After a while, a young guy sitting in the corner nearest us finally asked what we’d been protesting about.
It was our big chance! One of the conceptual artists spoke at length about capitalism and the rise of student debt; Paul the anarchist spoke about the revolutions that had spread through the Arab world, and how, after the Arab Spring, it was time for an American Autumn. I could sense we were losing our audience, but couldn’t myself think of a better way to formulate our grievances. A series of laws, passed at the urging of the richest Americans, had over the years gutted the New Deal social contract, destroying job security, affordable health care, and quality public education, while a small segment of the population earned more money than anyone could know what to do with. As I formulated this in my head, Henry from the Bronx cut in.
“Police brutality,” he said quickly. “Stop-and-frisk.”
“Yeah?” said the guy in the corner.
His name was R. He was twenty-one years old. He had five thousand Facebook friends and made his living, he said, in the drug trade. He and Henry began discussing the movement. Now Thomas, who is working on a conceptual-art project dramatizing the crushing burden that student debt has become for a lot of American young people, asked how much debt R. had, and R. said that he had no debt, and thirty-five hundred dollars in the bank.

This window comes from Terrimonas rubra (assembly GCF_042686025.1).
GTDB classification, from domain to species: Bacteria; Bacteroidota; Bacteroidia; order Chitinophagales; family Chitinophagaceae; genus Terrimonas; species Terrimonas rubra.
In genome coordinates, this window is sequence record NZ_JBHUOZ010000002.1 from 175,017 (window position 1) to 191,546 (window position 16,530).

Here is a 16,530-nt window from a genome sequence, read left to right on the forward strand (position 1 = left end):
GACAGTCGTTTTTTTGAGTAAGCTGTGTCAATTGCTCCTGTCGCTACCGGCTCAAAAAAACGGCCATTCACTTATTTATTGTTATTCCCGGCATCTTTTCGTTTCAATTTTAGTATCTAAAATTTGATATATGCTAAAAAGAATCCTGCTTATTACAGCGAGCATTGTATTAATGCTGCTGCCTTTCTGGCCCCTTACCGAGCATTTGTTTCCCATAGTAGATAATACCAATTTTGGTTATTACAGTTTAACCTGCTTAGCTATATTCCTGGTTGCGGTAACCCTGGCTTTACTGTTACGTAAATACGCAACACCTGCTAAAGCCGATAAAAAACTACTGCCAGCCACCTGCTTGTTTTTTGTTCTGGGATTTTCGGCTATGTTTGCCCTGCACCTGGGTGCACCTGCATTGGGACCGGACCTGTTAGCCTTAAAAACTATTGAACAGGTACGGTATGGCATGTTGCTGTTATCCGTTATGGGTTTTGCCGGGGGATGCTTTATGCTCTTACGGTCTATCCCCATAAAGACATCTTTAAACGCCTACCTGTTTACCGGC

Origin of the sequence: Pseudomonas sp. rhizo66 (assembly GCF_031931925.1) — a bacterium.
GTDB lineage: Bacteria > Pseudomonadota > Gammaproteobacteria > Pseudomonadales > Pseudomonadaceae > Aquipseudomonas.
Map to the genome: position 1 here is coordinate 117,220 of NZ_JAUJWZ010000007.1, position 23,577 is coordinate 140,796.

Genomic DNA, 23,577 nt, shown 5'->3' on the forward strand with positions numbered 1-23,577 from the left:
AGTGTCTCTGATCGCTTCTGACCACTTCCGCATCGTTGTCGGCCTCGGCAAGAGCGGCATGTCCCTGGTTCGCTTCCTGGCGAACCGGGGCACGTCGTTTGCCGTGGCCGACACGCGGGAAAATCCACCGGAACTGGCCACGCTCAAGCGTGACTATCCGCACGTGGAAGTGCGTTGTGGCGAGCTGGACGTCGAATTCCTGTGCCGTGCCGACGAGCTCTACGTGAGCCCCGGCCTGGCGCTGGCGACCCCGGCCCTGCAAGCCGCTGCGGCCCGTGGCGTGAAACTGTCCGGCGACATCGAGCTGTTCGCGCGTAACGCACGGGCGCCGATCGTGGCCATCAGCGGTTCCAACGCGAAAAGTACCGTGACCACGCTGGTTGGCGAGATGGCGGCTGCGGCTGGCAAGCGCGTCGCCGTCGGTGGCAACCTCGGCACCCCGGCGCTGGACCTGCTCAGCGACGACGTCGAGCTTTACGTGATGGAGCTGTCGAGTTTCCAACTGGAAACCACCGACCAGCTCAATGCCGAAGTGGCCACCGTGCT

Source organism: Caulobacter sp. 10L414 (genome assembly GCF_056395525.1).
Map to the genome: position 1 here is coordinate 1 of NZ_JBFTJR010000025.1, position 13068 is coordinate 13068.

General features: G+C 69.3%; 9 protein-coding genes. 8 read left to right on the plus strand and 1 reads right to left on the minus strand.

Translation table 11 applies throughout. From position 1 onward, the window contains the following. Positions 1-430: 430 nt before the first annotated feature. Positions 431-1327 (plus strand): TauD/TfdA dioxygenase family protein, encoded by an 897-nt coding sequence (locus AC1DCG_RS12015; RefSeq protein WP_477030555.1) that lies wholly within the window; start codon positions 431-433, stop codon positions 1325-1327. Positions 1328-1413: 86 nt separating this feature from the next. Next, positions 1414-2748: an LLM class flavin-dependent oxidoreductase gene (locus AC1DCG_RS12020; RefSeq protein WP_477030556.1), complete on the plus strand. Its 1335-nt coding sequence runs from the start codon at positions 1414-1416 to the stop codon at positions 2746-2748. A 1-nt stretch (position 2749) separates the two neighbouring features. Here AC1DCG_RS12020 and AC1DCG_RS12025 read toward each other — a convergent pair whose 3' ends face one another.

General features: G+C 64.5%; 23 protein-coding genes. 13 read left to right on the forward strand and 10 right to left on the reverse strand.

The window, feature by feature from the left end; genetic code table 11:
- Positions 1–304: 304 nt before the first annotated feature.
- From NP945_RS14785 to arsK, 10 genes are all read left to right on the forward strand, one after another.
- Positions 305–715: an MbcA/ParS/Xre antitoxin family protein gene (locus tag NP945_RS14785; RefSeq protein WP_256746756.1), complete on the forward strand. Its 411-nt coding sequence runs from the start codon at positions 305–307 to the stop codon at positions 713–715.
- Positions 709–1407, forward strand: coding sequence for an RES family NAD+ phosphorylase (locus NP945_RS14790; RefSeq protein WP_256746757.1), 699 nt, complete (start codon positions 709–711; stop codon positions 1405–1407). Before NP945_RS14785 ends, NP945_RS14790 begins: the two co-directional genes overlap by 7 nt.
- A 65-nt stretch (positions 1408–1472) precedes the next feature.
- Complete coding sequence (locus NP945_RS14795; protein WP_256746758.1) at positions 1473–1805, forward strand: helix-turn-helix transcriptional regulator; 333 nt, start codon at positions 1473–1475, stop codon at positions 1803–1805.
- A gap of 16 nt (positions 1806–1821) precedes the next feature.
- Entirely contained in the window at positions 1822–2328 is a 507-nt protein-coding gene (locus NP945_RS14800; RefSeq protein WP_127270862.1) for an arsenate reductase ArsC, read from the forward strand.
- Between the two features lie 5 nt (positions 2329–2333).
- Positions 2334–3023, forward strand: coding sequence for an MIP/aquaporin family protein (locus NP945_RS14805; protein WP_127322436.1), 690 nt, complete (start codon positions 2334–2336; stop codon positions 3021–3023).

“That makes you richer than most Americans,” said Paul, the anarchist, stretching the point a little.
“Did you hear me?” said R. “I said thirty-five hundred dollars.”
“That’s right. But most Americans have debt. The fact that you have no debt means you’re rich.”
“Man,” said R. “I’m learning a lot in this jail cell.”
“… [Ruth Stone]’s been a poet her entire life and she told me that when she was growing up in rural Virginia, she would be out working in the fields, and she said she would feel and hear a poem coming at her from over the landscape. And she said it was like a thunderous train of air. And it would come barreling down at her over the landscape. And she felt it coming, because it would shake the earth under her feet. She knew that she had only one thing to do at that point, and that was to, in her words, ‘run like hell.’ And she would run like hell to the house and she would be getting chased by this poem, and the whole deal was that she had to get a piece of paper fast enough so that when it thundered through her, she could collect it and grab it on the page.”—Elizabeth Gilbert describing Ruth Stone's particular genius in her wonderful TED Talk on nurturing creativity.